Following is a summary of current science news briefs.
Exclusive-Polish gene project moves to drop Chinese tech on data concerns
A European Union-funded project to build a genomic map of Poland plans to drop gene-sequencing technology from China’s BGI Group over concerns about data security, one of the project’s leaders told Reuters. The Genomic Map of Poland’s concerns stem from questions over how Polish genomic data may be used that relate to national security, said Marek Figlerowicz, a Professor at the Institute of Bioorganic Chemistry at the Polish Academy of Sciences who steers the project.
AstraZeneca invests in Imperial’s self-amplifying RNA technology with an eye on future drugs
AstraZeneca Plc on Thursday struck a deal with the firm behind Imperial College London’s experimental COVID-19 vaccine to develop and sell drugs based on its self-amplifying RNA technology platform in other disease areas. Under the deal, VaxEquity, a startup founded by Imperial vaccinologist Robin Shattock, could receive up to $195 million if certain milestones are met, in addition to royalties on approved drugs and equity investment from AstraZeneca and life sciences investor Morningside Ventures.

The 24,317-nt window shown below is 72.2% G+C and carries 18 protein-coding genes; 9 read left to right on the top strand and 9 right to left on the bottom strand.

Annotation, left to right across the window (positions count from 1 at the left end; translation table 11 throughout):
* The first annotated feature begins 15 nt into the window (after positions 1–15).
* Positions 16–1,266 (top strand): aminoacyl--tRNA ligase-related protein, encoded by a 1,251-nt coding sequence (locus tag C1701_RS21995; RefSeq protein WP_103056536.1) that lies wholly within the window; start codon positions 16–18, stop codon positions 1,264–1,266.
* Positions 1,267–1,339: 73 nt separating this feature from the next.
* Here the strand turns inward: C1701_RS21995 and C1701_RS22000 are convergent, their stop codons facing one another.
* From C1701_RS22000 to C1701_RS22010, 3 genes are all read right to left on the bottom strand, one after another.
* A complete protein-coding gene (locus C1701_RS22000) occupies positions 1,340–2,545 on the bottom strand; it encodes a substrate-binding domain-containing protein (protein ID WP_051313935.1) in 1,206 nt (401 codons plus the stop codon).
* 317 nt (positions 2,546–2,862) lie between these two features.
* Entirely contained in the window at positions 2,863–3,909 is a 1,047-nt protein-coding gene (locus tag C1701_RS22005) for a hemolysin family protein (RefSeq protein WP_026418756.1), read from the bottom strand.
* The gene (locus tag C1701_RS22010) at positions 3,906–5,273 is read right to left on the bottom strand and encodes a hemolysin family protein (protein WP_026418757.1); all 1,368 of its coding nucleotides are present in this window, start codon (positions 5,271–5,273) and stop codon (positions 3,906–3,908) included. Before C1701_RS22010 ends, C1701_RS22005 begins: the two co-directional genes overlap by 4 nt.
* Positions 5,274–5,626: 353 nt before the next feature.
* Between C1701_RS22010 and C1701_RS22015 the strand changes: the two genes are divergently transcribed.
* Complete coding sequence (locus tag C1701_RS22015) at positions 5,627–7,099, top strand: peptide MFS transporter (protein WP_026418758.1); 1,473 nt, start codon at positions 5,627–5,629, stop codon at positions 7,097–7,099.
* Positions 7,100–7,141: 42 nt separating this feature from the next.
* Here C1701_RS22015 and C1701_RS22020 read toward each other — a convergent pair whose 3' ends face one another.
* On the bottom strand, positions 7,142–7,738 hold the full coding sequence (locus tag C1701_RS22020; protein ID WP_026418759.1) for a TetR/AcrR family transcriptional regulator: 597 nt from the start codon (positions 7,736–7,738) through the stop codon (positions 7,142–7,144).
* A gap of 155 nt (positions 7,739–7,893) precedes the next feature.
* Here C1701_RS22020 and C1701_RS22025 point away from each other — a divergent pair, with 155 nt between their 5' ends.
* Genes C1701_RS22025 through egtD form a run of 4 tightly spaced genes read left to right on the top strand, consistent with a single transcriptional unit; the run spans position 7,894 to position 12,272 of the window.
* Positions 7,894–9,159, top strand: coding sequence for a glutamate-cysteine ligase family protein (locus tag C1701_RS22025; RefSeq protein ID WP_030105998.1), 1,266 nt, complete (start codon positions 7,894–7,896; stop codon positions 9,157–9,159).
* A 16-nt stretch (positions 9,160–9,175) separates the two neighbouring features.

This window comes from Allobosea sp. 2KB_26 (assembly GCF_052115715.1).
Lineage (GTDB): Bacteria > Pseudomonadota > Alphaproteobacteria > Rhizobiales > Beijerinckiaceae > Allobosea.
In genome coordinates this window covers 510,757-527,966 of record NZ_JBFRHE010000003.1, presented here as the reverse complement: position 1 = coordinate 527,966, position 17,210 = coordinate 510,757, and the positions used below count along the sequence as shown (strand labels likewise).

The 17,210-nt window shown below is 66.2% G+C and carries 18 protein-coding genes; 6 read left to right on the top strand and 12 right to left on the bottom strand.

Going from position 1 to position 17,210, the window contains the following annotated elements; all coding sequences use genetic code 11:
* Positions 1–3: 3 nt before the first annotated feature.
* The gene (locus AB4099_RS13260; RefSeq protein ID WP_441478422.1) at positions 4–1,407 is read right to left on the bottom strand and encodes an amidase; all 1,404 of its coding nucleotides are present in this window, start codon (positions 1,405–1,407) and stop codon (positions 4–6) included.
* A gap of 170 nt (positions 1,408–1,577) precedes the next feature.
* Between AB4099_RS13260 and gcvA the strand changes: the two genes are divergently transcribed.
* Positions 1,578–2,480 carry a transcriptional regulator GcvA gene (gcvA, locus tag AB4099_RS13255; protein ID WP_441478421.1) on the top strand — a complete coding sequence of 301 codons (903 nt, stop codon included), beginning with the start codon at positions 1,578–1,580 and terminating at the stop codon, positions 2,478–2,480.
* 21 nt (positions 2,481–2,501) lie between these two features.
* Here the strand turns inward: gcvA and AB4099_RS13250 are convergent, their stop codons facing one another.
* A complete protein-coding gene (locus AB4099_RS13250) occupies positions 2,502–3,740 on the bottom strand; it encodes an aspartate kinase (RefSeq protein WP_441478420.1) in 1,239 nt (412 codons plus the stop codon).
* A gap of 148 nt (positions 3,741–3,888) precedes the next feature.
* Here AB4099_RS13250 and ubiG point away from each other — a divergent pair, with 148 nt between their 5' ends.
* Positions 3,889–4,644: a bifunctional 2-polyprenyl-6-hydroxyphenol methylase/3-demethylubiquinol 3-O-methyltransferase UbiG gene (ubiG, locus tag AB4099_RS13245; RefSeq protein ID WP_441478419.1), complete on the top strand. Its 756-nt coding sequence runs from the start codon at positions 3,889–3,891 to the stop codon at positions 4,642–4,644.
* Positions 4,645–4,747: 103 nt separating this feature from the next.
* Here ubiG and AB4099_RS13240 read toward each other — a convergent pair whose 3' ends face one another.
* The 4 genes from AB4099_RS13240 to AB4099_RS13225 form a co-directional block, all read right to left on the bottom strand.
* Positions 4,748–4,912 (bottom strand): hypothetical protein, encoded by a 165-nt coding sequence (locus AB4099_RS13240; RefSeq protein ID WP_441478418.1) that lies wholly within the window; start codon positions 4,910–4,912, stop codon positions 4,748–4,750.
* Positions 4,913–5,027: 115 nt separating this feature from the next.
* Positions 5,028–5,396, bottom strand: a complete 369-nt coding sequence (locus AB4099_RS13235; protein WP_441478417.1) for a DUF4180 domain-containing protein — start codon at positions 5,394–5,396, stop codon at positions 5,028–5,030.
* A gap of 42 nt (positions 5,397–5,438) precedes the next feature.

Severe COVID-19 may trigger autoimmune conditions; New variants cause more virus in the air
The following is a summary of some recent studies on COVID-19. They include research that warrants further study to corroborate the findings and that has yet to be certified by peer review. Severe COVID-19 may “trip off” immune self-attacks
Good friends and fresh blood: the social life of a vampire bat
When one thinks of vampire bats, friendship and cooperation may not be among the qualities that come to mind for these blood-feasting creatures of the night. But maybe they should. Scientists on Thursday provided a deeper understanding of social relationships among vampire bats, showing how those that have forged bonds akin to “friendships” with others will rendezvous with these buddies while foraging for a meal.
Genetic study reveals how ancient seafarers settled vast Polynesia
Beginning more than a millennium ago, intrepid seafarers traversed vast Pacific Ocean expanses in double-hulled sailing canoes to reach the far-flung islands of Polynesia, the planet’s last habitable region to be settled by people. A genetic study published on Wednesday has deciphered the timing and sequence of this settlement of an area spanning about a third of Earth’s surface, with Samoa as the starting point while Rapa Nui, also called Easter Island, and other locales known for megalithic statues were among the last to be reached.
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